Under his leadership the Software Engineering Research Center became one of the most successful industrial research consortia in the nation. Until 1987, Rich was Professor of Information and Computer Science at the Georgia Institute of Technology in Atlanta, Georgia. He was founding director of Georgia Tech’s Software Engineering Research. His accomplishments as head of this center included the development and successful application of advanced software quality technology to high-visibility national security initiatives and systems such as the Patriot Air Defense System and the Strategic Defense Initiative. Another major accomplishment was his direction of the Software Test and Evaluation Project for the Office of the Secretary of Defense. In this role he was the chief architect of DoD policy for software testing and evaluation.

Rich has also held faculty appointments in Electrical Engineering at the University of Wisconsin-Milwaukee and Electronics and Informatics at the University of Padua in Padua, Italy where he helped establish an international master’s program in software engineering on whose Executive Committee he still serves. He is a co-inventor of fault-based cryptanalysis. His 1996 discovery that tamper-proof cards and tokens can be compromised by physical stress has led to a new area of research in cryptography, new methods for designing electronic commerce technologies, and the most recent SSL standard. He also conducts research on the development of large-scale software systems and in particular on the reliability and testing of such systems and on quantitative approaches to architectural design.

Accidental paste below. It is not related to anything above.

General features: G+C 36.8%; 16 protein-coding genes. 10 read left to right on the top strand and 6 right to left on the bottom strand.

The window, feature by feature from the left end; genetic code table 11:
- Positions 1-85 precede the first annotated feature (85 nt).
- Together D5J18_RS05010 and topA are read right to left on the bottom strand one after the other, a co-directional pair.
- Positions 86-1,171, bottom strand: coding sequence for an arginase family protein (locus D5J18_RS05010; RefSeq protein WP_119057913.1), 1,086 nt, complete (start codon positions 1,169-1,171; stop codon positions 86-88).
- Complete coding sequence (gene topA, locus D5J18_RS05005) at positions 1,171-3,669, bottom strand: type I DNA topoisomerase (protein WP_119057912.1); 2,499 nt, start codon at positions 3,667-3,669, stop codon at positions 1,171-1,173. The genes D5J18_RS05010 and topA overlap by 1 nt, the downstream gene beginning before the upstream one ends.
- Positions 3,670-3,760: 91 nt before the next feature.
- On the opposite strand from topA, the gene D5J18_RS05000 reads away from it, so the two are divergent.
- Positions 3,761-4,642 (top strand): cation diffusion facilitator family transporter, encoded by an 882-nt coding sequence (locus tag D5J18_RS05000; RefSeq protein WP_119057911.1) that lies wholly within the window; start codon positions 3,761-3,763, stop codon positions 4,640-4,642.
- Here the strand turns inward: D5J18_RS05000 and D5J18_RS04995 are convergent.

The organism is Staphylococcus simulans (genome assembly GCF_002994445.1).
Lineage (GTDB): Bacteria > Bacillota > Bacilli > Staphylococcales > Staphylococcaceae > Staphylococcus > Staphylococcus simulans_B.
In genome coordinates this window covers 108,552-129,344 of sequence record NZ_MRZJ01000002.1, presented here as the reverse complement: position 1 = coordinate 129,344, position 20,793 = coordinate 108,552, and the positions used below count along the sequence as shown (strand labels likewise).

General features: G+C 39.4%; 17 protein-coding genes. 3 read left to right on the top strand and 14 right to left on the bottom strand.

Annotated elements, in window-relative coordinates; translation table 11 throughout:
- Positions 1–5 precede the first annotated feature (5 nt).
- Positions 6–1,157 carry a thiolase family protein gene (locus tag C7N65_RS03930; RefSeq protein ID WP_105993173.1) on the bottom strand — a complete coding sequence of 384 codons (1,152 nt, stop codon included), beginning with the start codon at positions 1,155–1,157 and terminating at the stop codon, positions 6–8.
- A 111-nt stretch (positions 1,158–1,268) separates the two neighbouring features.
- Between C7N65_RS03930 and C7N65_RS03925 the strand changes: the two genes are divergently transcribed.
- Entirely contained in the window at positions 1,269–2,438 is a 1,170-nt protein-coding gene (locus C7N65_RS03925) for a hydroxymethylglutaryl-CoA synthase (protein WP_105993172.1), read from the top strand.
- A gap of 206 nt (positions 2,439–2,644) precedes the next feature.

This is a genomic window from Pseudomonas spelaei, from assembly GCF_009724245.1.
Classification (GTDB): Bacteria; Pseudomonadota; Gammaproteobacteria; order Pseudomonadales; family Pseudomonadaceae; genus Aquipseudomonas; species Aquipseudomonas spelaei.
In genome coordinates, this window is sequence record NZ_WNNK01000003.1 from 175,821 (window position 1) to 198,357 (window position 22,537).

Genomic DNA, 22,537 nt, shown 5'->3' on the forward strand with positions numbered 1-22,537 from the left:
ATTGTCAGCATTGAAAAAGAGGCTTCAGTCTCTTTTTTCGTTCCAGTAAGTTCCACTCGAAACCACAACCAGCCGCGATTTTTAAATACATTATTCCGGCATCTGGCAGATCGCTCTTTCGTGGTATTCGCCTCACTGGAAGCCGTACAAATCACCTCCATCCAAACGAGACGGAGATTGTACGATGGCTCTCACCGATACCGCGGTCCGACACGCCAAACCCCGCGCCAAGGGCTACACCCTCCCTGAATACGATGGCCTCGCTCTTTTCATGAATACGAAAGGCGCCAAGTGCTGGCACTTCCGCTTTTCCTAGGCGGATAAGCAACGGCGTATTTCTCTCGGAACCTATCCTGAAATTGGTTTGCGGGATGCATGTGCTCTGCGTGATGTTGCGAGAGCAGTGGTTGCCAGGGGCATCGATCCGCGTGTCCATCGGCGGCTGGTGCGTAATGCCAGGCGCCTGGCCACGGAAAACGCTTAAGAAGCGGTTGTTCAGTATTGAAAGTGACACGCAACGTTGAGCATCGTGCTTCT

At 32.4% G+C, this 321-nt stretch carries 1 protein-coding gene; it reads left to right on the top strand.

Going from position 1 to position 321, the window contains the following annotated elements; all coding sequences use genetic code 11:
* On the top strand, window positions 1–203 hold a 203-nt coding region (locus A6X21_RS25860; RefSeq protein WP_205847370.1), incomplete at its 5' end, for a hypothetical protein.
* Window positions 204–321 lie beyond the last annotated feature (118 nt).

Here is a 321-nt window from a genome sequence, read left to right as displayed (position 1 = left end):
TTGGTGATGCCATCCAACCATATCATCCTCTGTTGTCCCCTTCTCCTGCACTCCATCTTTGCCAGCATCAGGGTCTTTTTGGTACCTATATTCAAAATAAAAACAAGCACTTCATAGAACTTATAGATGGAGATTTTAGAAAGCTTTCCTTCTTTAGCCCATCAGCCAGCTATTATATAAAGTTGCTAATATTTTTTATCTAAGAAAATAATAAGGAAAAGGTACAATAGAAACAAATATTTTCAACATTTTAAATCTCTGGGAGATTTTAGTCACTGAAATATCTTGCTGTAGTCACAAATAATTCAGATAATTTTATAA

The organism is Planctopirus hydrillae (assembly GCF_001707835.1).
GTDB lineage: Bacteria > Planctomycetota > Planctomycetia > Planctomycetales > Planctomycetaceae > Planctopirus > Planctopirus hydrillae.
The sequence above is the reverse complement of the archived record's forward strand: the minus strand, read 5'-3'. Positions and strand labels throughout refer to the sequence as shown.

Rich and his collaborators originated the concept of dynamic slicing, which has since become a common technique for analyzing large software systems during development and maintenance. He was a co-inventor of the program mutation approach to software testing and has been the principle developer of the technology surrounding automated test based on this method. The 1976 analysis of formal methods that he wrote with Alan Perlis and Richard Lipton was one of the most influential software engineering papers of the 1970’s. He was one of the originators of modern research in cryptographically-based security methods. His papers on cryptographic protocols are among the first in the field to propose and analyze methods for using data security to provide transactional and functional security in computer systems. In 1976, Rich collaborated with Richard Lipton and L. H. Landweber to establish THEORYNET, one of the first national computer networks that connected research sites and is widely considered to be an early forerunner of CSNET, NSFNET and the Internet. Rich’s early research was largely devoted to mathematical and theoretical topics. His work on applying powerful mathematical logic techniques to computational complexity led to the discovery of independence results to characterize the famous P=NP problems of complexity theory. He was also responsible for the development of the combinatorial tools for analysis graph embeddings, which had wide-ranging application in software engineering, programming, and VLSI design.

Rich has served as a consultant to many major corporations and government agencies. He has served on several select panels including National Academy of Sciences/National Research Council committees on computer security, software engineering and computer software architecture. He was the only academic member of the Blue Ribbon panel commissioned by the Office of the Secretary of Defense to define the charter of the Software Engineering Institute. He has also been a special consultant to the Federal Aviation Administration (FAA) for software safety in the new automated air traffic control system. He is
a member of several professional organizations and editorial boards and is a frequent member of workshop and symposium program committees. He is a Fellow of both the Association for Computing Machinery and the American Association for the Advancement of Science.

Download vCard